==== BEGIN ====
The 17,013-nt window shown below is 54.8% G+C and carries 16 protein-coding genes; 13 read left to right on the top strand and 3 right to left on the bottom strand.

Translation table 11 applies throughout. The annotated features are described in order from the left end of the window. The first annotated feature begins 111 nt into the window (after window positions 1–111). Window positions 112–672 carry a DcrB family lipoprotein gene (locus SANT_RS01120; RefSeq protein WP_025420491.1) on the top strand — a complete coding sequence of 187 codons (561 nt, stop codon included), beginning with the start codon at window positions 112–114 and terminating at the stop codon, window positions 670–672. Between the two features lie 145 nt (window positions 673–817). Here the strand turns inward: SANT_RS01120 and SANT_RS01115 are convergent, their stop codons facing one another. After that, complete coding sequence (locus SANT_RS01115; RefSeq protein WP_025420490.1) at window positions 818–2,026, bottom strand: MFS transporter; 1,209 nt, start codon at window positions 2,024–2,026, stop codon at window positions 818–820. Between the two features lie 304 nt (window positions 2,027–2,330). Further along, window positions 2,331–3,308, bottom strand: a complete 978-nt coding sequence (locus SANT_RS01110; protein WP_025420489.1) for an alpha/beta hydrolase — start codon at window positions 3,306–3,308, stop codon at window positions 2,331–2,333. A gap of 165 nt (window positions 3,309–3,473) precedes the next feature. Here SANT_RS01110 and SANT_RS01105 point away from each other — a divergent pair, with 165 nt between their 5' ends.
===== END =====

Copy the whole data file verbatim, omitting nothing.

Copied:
The 17,013-nt window shown below is 54.8% G+C and carries 16 protein-coding genes; 13 read left to right on the top strand and 3 right to left on the bottom strand.

Translation table 11 applies throughout. The annotated features are described in order from the left end of the window. The first annotated feature begins 111 nt into the window (after window positions 1–111). Window positions 112–672 carry a DcrB family lipoprotein gene (locus SANT_RS01120; RefSeq protein WP_025420491.1) on the top strand — a complete coding sequence of 187 codons (561 nt, stop codon included), beginning with the start codon at window positions 112–114 and terminating at the stop codon, window positions 670–672. Between the two features lie 145 nt (window positions 673–817). Here the strand turns inward: SANT_RS01120 and SANT_RS01115 are convergent, their stop codons facing one another. After that, complete coding sequence (locus SANT_RS01115; RefSeq protein WP_025420490.1) at window positions 818–2,026, bottom strand: MFS transporter; 1,209 nt, start codon at window positions 2,024–2,026, stop codon at window positions 818–820. Between the two features lie 304 nt (window positions 2,027–2,330). Further along, window positions 2,331–3,308, bottom strand: a complete 978-nt coding sequence (locus SANT_RS01110; protein WP_025420489.1) for an alpha/beta hydrolase — start codon at window positions 3,306–3,308, stop codon at window positions 2,331–2,333. A gap of 165 nt (window positions 3,309–3,473) precedes the next feature. Here SANT_RS01110 and SANT_RS01105 point away from each other — a divergent pair, with 165 nt between their 5' ends.